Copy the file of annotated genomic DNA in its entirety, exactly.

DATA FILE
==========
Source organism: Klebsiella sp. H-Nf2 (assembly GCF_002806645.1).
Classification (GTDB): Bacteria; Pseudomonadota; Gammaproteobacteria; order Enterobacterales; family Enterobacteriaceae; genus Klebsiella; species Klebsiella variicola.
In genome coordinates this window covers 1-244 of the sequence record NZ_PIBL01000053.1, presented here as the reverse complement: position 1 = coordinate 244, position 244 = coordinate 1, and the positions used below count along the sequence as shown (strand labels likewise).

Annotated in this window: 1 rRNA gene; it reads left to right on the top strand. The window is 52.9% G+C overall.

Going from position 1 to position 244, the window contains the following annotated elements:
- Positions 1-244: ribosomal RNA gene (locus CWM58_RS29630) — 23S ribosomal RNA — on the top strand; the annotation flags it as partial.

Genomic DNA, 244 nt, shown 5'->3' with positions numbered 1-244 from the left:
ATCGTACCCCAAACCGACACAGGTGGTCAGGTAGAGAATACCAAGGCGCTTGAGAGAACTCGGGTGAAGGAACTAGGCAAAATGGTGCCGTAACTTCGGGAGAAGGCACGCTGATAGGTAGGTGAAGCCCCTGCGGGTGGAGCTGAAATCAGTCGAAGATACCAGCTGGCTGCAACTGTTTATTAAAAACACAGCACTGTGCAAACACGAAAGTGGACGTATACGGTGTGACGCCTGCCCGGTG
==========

Source organism: Klebsiella sp. H-Nf2 (assembly GCF_002806645.1).
Classification (GTDB): Bacteria; Pseudomonadota; Gammaproteobacteria; order Enterobacterales; family Enterobacteriaceae; genus Klebsiella; species Klebsiella variicola.
In genome coordinates this window covers 1-244 of the sequence record NZ_PIBL01000053.1, presented here as the reverse complement: position 1 = coordinate 244, position 244 = coordinate 1, and the positions used below count along the sequence as shown (strand labels likewise).

Annotated in this window: 1 rRNA gene; it reads left to right on the top strand. The window is 52.9% G+C overall.

Going from position 1 to position 244, the window contains the following annotated elements:
- Positions 1-244: ribosomal RNA gene (locus CWM58_RS29630) — 23S ribosomal RNA — on the top strand; the annotation flags it as partial.

Genomic DNA, 244 nt, shown 5'->3' with positions numbered 1-244 from the left:
ATCGTACCCCAAACCGACACAGGTGGTCAGGTAGAGAATACCAAGGCGCTTGAGAGAACTCGGGTGAAGGAACTAGGCAAAATGGTGCCGTAACTTCGGGAGAAGGCACGCTGATAGGTAGGTGAAGCCCCTGCGGGTGGAGCTGAAATCAGTCGAAGATACCAGCTGGCTGCAACTGTTTATTAAAAACACAGCACTGTGCAAACACGAAAGTGGACGTATACGGTGTGACGCCTGCCCGGTG